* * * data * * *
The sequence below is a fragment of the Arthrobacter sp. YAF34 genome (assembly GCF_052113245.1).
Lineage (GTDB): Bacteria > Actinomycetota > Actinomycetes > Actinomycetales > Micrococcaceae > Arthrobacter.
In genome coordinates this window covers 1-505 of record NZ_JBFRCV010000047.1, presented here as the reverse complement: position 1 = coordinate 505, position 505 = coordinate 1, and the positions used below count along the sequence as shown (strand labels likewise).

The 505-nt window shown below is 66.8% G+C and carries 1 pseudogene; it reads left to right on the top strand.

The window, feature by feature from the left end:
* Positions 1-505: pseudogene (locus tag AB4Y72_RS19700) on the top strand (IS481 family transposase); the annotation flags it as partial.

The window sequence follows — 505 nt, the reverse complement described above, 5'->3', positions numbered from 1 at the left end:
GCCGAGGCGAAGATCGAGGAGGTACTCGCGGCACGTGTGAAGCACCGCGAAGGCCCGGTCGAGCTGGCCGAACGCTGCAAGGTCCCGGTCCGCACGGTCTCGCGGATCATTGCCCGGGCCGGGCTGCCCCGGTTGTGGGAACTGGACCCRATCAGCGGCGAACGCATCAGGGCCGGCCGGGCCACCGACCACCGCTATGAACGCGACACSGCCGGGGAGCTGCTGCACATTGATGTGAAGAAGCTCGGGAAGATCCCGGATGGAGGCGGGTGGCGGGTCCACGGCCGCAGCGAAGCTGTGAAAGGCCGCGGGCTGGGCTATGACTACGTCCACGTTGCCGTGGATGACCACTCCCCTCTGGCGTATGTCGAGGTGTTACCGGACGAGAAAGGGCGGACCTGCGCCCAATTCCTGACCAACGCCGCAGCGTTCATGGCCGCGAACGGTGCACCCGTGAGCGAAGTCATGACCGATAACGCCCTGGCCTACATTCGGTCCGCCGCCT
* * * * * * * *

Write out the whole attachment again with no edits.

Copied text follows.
The sequence below is a fragment of the Arthrobacter sp. YAF34 genome (assembly GCF_052113245.1).
Lineage (GTDB): Bacteria > Actinomycetota > Actinomycetes > Actinomycetales > Micrococcaceae > Arthrobacter.
In genome coordinates this window covers 1-505 of record NZ_JBFRCV010000047.1, presented here as the reverse complement: position 1 = coordinate 505, position 505 = coordinate 1, and the positions used below count along the sequence as shown (strand labels likewise).

The 505-nt window shown below is 66.8% G+C and carries 1 pseudogene; it reads left to right on the top strand.

The window, feature by feature from the left end:
* Positions 1-505: pseudogene (locus tag AB4Y72_RS19700) on the top strand (IS481 family transposase); the annotation flags it as partial.

The window sequence follows — 505 nt, the reverse complement described above, 5'->3', positions numbered from 1 at the left end:
GCCGAGGCGAAGATCGAGGAGGTACTCGCGGCACGTGTGAAGCACCGCGAAGGCCCGGTCGAGCTGGCCGAACGCTGCAAGGTCCCGGTCCGCACGGTCTCGCGGATCATTGCCCGGGCCGGGCTGCCCCGGTTGTGGGAACTGGACCCRATCAGCGGCGAACGCATCAGGGCCGGCCGGGCCACCGACCACCGCTATGAACGCGACACSGCCGGGGAGCTGCTGCACATTGATGTGAAGAAGCTCGGGAAGATCCCGGATGGAGGCGGGTGGCGGGTCCACGGCCGCAGCGAAGCTGTGAAAGGCCGCGGGCTGGGCTATGACTACGTCCACGTTGCCGTGGATGACCACTCCCCTCTGGCGTATGTCGAGGTGTTACCGGACGAGAAAGGGCGGACCTGCGCCCAATTCCTGACCAACGCCGCAGCGTTCATGGCCGCGAACGGTGCACCCGTGAGCGAAGTCATGACCGATAACGCCCTGGCCTACATTCGGTCCGCCGCCT